Do you use games in your homeschool?
Gamification has been a hot topic in the last few years, and there are tons of fun ways to incorporate it into homeschool assignments. A lot of them, however, are targeted at young children, from preschool to second grade. This makes sense, because learning at those levels is focused on just keeping kids’ attention and teaching basic concepts, which games are very useful for. But once kids get older, learning becomes based more on memorization. Below is an introduction to gamification and how it can be incorporated into a homeschool setting for older children.
What is Gamification?
Gamification can take a lot of different forms, but there are two main iterations: incorporating learning into a game, and incorporating game concepts into learning. So basically, playing games to learn, or turning non-game learning activities into game-like ones. This can include giving point systems to class assignments, tracking achievements and giving rewards, and other common gaming concepts. There’s a lot of discussion about whether gamification actually works, and as with all educational concepts, it depends on the child and how it’s implemented.
Using Games to Teach Concepts
This aspect of gamification is not new at all. Teachers, parents, and game creators have long used games to teach specific concepts:
- Scrabble teaches word formation
- Legos teach creativity and seeing connections
- Mastermind teaches pattern recognition
- Risk teaches geography
- A standard deck of cards or some dice can teach several math concepts
There are countless educational computer and video games as well. Some take an adventure game format and insert learning concepts, while others are straightforward games that focus on one subject. For example these reading games put word lists and other traditional word learning tools into a fun format that kids will see as a treat, not a chore. Using games to teach allows kids a fun activity without taking away from their education.
When Pokemon Go came out, it’s use of augmented reality was the main factor that made it revolutionary. But many parents spoke about how playing this game helped their children not only be active, but to learn how to interact with people better.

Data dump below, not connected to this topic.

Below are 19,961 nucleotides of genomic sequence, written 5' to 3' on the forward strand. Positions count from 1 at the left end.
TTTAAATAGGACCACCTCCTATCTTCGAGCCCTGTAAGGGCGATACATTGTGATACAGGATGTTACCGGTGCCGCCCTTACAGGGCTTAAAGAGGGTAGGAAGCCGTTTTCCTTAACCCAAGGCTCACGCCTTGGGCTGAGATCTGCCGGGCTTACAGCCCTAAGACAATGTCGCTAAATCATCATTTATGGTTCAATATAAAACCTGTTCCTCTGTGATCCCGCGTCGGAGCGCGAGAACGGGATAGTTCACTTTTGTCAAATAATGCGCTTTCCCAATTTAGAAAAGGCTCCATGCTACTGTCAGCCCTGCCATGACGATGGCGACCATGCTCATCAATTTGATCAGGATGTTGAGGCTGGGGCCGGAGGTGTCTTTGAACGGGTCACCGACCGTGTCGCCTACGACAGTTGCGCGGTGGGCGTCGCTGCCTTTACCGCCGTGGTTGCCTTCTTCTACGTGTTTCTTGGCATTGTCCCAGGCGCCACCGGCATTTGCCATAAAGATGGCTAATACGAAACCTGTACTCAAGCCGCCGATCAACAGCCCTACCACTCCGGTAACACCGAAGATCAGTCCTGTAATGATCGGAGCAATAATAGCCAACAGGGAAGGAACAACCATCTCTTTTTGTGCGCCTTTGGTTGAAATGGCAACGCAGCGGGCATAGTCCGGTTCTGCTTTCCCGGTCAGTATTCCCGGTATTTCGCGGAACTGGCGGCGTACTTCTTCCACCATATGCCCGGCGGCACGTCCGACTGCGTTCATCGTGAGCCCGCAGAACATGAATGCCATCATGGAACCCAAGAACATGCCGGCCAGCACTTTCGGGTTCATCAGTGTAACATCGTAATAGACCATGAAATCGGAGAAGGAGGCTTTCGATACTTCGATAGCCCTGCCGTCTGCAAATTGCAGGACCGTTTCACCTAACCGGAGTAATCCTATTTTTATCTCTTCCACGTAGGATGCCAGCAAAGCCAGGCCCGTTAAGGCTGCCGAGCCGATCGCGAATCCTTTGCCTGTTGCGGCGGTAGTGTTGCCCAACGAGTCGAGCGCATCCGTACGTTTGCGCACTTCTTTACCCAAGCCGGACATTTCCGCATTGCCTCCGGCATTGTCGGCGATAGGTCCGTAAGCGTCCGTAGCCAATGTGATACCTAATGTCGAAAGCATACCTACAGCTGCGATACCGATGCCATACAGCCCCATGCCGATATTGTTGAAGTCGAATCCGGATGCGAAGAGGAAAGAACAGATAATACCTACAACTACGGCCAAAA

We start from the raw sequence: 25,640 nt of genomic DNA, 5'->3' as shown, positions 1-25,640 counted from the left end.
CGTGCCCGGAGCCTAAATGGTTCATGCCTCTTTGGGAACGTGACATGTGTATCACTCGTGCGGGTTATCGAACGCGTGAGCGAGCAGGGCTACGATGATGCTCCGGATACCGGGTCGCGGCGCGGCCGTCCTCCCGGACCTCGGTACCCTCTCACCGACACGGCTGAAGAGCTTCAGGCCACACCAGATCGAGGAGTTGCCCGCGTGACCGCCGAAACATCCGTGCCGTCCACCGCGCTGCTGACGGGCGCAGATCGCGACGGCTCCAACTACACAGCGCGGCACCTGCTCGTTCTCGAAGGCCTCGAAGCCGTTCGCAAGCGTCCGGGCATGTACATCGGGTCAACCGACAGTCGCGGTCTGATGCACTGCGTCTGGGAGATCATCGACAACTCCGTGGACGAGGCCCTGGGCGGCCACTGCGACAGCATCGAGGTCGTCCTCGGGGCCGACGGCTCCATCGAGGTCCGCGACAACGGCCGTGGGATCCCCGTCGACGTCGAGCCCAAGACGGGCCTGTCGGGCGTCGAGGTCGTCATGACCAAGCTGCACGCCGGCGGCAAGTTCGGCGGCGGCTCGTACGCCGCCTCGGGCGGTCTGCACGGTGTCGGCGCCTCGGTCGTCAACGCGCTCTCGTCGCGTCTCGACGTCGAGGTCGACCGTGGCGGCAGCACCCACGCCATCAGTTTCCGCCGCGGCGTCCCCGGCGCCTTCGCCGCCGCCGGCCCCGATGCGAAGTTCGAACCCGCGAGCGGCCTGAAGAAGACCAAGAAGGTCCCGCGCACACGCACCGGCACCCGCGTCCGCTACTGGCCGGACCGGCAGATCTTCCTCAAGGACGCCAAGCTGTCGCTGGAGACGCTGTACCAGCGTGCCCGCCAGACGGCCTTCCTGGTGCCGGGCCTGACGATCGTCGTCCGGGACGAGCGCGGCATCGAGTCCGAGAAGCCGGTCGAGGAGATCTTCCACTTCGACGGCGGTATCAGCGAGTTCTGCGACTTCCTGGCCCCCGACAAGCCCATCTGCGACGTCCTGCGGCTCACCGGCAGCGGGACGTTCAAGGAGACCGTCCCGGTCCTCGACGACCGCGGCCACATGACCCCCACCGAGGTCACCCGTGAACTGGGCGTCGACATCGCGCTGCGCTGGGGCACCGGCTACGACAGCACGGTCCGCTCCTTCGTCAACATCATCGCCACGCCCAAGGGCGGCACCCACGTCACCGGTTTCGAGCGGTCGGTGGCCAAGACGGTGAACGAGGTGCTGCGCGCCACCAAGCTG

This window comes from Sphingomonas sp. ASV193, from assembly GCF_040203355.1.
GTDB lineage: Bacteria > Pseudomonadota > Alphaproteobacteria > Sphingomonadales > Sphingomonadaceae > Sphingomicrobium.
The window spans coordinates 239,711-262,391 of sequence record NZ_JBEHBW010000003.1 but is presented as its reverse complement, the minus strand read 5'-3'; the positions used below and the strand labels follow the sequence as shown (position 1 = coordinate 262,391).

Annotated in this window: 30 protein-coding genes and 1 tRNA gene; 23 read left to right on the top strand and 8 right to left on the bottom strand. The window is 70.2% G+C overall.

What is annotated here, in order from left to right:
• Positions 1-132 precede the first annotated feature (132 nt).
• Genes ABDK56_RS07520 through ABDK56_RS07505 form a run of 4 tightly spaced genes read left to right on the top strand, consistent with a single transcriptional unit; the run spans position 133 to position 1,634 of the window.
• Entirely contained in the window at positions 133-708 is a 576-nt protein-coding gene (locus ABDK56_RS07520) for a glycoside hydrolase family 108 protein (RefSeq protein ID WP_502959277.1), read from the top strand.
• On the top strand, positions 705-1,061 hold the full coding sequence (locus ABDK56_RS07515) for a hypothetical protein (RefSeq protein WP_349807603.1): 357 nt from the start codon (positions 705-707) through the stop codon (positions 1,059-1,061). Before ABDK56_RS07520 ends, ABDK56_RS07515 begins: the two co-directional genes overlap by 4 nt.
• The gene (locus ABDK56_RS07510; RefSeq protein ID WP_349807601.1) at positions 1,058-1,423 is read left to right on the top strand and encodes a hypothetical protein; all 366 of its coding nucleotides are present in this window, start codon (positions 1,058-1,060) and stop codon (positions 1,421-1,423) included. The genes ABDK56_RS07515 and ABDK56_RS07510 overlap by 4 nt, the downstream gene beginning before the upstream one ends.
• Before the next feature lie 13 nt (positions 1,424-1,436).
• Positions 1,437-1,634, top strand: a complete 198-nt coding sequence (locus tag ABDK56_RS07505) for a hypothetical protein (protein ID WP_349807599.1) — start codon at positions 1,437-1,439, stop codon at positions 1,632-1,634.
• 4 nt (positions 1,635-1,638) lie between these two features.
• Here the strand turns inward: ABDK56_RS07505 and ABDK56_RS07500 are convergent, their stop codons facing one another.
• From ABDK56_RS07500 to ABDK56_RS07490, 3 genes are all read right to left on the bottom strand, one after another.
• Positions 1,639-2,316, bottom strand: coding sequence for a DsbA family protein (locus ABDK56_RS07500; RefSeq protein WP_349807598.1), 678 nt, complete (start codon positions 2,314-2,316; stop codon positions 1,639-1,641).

Older children can be taught to craft their own games. If you’re looking for creative recess activities, look at these fun pool games and have your teenager help with the installation of a pool basketball hoop or volleyball net. Then have them create variations on common basketball games like HORSE and Around the World. This will test their creativity, knowledge of structural concepts, and also give them some pride in the fact they helped build something, both physically and in the format of a game.
Making Learning a Game
Not everything can be learned through a game though. Games are limited in the information that can be communicated. Sometimes, your child will have to read long texts or complete complicated math equations. In these cases, you can set up achievements to be unlocked, a points system to receive higher grades, and even transform “class” into a “mission” or another creative setup to frame everything as a game rather than straightforward assignments.
You can also create complex assignments that utilize several subjects. For example, for a math project, you can have your child calculate the dimensions of several different housing styles. Then, incorporate art and have them draw a creative home they’d like to live in. You can even have them construct a model themselves. Have them look at historical home styles, tiny houses, shipping container homes, and other designs. Bring some finance in and have them calculate the cost of building supplies. For advanced lessons, you can have them look up building ordinances in your area, or a state they’d like to live in. Have them do research projects on the pros and cons of different types of housing in terms of cost, space, energy efficiency and other factors. Break the whole project up into segments and track their progress as they complete each task. This combination of learning rote facts, real world application, and game aspects leads to a deeper understanding than just completing a math word problem would.
Gamification can be useful in both a homeschool setting and a traditional classroom. Do you have games or gamification concepts that may be useful for older children?
Share in the comments!
Jeriann Watkins is a crafter and writer who fluctuates between organization and chaos. You can see her writing and craft adventures at dairyairhead.com, and check out her bottle lamp creations on Facebook.
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